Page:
We will kick off with an unknown plant. It has very attractive flowers, but no scent. It is also a nuisance in that it pops up all over the place, which alas is so often the case here with our tropical weather. The leaves are furry and heart shaped. If anyone can identify it, I would be pleased to know what it is.
Mystery plant
 Below left is Spicy Jatropha (Jatropha integerrima). Jatropha is a genus of approximately 175 succulent plants, trees and shrubs. Blooms continuously and very drought tolerant. Very attractive as a small accent tree.

Spicy Jatropha
Next is Cape Honeysuckle (Tacoma capensis), a scrambling shrub native to Africa. This shrub appears to have runners that can help it "travel" elsewhere in the garden. It's a messy, spindly plant, but the hummingbirds love it - so it stays.

Close Up Cape Honeysuckle
Cape Honeysuckle

Dianthus or Pinks, are grown as annuals here in Florida. They go dormant during the hottest part of summer and I have had them re-emerge like "perennials" in the spring.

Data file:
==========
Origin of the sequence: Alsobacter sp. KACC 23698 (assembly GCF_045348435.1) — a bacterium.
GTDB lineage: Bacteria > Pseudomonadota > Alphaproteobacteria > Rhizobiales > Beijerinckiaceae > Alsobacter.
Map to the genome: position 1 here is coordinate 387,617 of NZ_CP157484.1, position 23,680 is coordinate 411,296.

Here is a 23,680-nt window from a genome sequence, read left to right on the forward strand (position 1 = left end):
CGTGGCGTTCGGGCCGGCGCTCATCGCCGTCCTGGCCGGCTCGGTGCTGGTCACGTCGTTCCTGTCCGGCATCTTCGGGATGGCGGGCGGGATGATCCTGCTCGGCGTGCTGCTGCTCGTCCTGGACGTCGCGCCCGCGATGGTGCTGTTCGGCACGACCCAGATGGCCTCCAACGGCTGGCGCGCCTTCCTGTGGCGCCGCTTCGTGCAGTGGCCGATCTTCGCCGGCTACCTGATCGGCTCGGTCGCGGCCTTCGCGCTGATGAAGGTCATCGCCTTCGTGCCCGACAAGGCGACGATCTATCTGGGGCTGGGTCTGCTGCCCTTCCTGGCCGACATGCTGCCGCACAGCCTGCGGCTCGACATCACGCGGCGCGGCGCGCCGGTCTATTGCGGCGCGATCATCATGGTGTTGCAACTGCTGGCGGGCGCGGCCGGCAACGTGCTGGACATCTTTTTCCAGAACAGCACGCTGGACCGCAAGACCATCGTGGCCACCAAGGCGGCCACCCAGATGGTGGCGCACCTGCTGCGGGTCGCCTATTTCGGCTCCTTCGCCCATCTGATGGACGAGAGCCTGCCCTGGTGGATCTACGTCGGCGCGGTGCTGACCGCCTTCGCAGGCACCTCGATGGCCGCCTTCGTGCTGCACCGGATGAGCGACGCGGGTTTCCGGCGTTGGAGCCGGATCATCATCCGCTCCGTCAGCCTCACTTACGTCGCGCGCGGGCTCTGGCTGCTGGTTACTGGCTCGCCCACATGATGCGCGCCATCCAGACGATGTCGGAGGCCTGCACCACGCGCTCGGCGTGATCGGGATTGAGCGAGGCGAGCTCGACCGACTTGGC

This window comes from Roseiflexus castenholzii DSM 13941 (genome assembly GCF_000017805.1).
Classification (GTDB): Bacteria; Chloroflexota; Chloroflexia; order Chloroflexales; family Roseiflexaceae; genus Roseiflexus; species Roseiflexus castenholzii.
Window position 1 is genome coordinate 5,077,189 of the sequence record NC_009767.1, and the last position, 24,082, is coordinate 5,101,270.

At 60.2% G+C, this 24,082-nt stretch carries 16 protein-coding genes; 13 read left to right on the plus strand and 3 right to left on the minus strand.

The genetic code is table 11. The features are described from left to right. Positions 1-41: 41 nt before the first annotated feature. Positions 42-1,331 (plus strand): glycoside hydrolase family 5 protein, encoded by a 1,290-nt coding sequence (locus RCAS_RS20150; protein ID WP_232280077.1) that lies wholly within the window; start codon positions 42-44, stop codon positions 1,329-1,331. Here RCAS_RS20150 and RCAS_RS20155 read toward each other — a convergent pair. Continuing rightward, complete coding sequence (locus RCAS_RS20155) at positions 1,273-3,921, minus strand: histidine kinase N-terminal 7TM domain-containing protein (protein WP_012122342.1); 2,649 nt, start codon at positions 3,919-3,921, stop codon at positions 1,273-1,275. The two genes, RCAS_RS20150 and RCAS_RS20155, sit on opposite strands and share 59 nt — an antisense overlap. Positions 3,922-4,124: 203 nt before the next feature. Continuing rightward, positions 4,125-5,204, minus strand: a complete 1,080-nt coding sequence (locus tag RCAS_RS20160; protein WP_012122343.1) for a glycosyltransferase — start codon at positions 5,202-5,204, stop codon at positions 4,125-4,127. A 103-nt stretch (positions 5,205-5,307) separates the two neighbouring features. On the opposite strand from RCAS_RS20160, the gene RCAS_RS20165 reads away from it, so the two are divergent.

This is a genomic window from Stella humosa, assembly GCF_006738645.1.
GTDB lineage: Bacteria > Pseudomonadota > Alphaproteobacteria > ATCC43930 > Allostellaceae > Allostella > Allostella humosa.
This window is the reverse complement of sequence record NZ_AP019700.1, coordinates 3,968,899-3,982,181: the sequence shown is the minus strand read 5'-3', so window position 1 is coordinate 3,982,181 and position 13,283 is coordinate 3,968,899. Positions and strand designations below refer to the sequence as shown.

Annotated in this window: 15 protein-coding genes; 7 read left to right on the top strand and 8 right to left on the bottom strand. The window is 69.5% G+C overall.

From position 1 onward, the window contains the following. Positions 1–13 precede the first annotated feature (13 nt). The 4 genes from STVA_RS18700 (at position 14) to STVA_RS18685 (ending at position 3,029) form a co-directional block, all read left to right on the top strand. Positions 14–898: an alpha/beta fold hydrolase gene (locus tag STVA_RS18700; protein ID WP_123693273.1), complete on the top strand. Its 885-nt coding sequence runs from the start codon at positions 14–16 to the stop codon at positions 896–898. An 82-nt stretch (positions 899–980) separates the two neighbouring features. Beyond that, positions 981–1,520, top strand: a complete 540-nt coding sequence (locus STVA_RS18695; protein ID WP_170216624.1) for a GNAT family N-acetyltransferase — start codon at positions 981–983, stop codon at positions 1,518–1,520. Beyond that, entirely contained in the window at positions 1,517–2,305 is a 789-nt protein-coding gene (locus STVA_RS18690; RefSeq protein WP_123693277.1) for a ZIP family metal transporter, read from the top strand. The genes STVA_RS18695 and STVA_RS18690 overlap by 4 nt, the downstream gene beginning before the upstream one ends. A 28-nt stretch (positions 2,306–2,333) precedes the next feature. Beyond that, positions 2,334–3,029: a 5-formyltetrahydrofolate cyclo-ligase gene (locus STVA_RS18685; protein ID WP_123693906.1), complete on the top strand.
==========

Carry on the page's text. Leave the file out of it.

Kalanchoe (Kalanchoe blossfeldiana). A succulent; likes arid conditions and is a wonderful plant to put in front of pinwheel jasmines, or roses. Great groundcover and spreads rapidly.

Bell Pepper, absolutely delicious in a home-made salsa.

Bell Pepper
Native Firebush
Native Firebush (Hamelia patens). Attracts our state butterfly, the Zebra Longwing. Has orange/red flowers and hairy leaves. Tubular flowers give way to red/black, glossy berries that are popular with songbirds and in particular cardinals.

Native Firebush

Squash Flowers

I have various types of Nasturiums cascading over hanging baskets.

The Squash plants are coming along nicely. I put toothpicks around them (sharp end up) to prevent cutworms and other critters nibbling on these edible flowers.

Zinnias are one of my favorites in the garden, they are self seeding and, with regular deadheading, low maintenance.

Not exactly in the garden, but in a large cage on the patio is our little love bird Peaches. She is playing Peek-a-boo with me while I took this picture.
Pretty Peaches
Not in my garden but on the dining room table. Roses for mothers day.  I know elsewhere in the world, it is earlier in the year.

Happy belated mothers day for all moms in the USA, and everywhere in the world!